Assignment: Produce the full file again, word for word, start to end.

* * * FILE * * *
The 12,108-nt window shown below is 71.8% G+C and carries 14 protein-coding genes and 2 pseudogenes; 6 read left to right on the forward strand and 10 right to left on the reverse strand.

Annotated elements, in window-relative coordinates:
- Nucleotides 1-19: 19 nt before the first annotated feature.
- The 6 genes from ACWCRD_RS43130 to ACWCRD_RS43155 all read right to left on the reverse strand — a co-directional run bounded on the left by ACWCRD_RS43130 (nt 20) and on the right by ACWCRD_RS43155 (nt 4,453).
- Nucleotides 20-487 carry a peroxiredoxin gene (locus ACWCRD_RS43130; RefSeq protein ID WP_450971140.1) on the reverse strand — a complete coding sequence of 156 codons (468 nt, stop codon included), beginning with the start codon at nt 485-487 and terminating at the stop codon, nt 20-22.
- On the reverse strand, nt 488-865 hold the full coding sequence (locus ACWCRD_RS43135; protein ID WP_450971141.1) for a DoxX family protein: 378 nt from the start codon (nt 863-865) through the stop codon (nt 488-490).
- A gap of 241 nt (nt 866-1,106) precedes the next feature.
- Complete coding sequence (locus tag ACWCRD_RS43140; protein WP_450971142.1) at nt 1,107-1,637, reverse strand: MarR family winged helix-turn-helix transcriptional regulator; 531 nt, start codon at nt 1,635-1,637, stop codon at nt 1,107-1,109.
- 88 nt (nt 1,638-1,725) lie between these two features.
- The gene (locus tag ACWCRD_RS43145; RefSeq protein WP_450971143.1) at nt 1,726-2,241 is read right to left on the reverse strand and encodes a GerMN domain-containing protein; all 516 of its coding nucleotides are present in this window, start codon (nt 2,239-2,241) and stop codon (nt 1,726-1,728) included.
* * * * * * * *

The 12,108-nt window shown below is 71.8% G+C and carries 14 protein-coding genes and 2 pseudogenes; 6 read left to right on the forward strand and 10 right to left on the reverse strand.

Annotated elements, in window-relative coordinates:
- Nucleotides 1-19: 19 nt before the first annotated feature.
- The 6 genes from ACWCRD_RS43130 to ACWCRD_RS43155 all read right to left on the reverse strand — a co-directional run bounded on the left by ACWCRD_RS43130 (nt 20) and on the right by ACWCRD_RS43155 (nt 4,453).
- Nucleotides 20-487 carry a peroxiredoxin gene (locus ACWCRD_RS43130; RefSeq protein ID WP_450971140.1) on the reverse strand — a complete coding sequence of 156 codons (468 nt, stop codon included), beginning with the start codon at nt 485-487 and terminating at the stop codon, nt 20-22.
- On the reverse strand, nt 488-865 hold the full coding sequence (locus ACWCRD_RS43135; protein ID WP_450971141.1) for a DoxX family protein: 378 nt from the start codon (nt 863-865) through the stop codon (nt 488-490).
- A gap of 241 nt (nt 866-1,106) precedes the next feature.
- Complete coding sequence (locus tag ACWCRD_RS43140; protein WP_450971142.1) at nt 1,107-1,637, reverse strand: MarR family winged helix-turn-helix transcriptional regulator; 531 nt, start codon at nt 1,635-1,637, stop codon at nt 1,107-1,109.
- 88 nt (nt 1,638-1,725) lie between these two features.
- The gene (locus tag ACWCRD_RS43145; RefSeq protein WP_450971143.1) at nt 1,726-2,241 is read right to left on the reverse strand and encodes a GerMN domain-containing protein; all 516 of its coding nucleotides are present in this window, start codon (nt 2,239-2,241) and stop codon (nt 1,726-1,728) included.